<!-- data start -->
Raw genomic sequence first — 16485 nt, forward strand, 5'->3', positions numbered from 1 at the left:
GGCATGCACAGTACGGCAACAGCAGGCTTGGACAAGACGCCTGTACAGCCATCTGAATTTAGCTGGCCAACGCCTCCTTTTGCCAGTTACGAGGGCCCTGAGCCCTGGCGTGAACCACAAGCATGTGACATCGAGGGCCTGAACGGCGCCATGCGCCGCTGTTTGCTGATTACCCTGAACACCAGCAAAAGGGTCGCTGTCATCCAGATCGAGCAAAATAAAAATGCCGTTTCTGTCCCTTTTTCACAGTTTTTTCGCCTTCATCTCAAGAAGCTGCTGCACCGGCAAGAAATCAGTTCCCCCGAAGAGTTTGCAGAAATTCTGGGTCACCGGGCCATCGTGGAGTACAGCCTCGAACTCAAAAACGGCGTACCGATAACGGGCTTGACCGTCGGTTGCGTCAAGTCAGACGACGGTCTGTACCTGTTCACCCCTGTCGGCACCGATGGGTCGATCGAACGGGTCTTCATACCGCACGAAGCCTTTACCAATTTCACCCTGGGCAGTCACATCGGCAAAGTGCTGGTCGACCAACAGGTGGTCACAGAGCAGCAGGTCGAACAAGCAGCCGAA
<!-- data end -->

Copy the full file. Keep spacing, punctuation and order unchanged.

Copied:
Raw genomic sequence first — 16485 nt, forward strand, 5'->3', positions numbered from 1 at the left:
GGCATGCACAGTACGGCAACAGCAGGCTTGGACAAGACGCCTGTACAGCCATCTGAATTTAGCTGGCCAACGCCTCCTTTTGCCAGTTACGAGGGCCCTGAGCCCTGGCGTGAACCACAAGCATGTGACATCGAGGGCCTGAACGGCGCCATGCGCCGCTGTTTGCTGATTACCCTGAACACCAGCAAAAGGGTCGCTGTCATCCAGATCGAGCAAAATAAAAATGCCGTTTCTGTCCCTTTTTCACAGTTTTTTCGCCTTCATCTCAAGAAGCTGCTGCACCGGCAAGAAATCAGTTCCCCCGAAGAGTTTGCAGAAATTCTGGGTCACCGGGCCATCGTGGAGTACAGCCTCGAACTCAAAAACGGCGTACCGATAACGGGCTTGACCGTCGGTTGCGTCAAGTCAGACGACGGTCTGTACCTGTTCACCCCTGTCGGCACCGATGGGTCGATCGAACGGGTCTTCATACCGCACGAAGCCTTTACCAATTTCACCCTGGGCAGTCACATCGGCAAAGTGCTGGTCGACCAACAGGTGGTCACAGAGCAGCAGGTCGAACAAGCAGCCGAA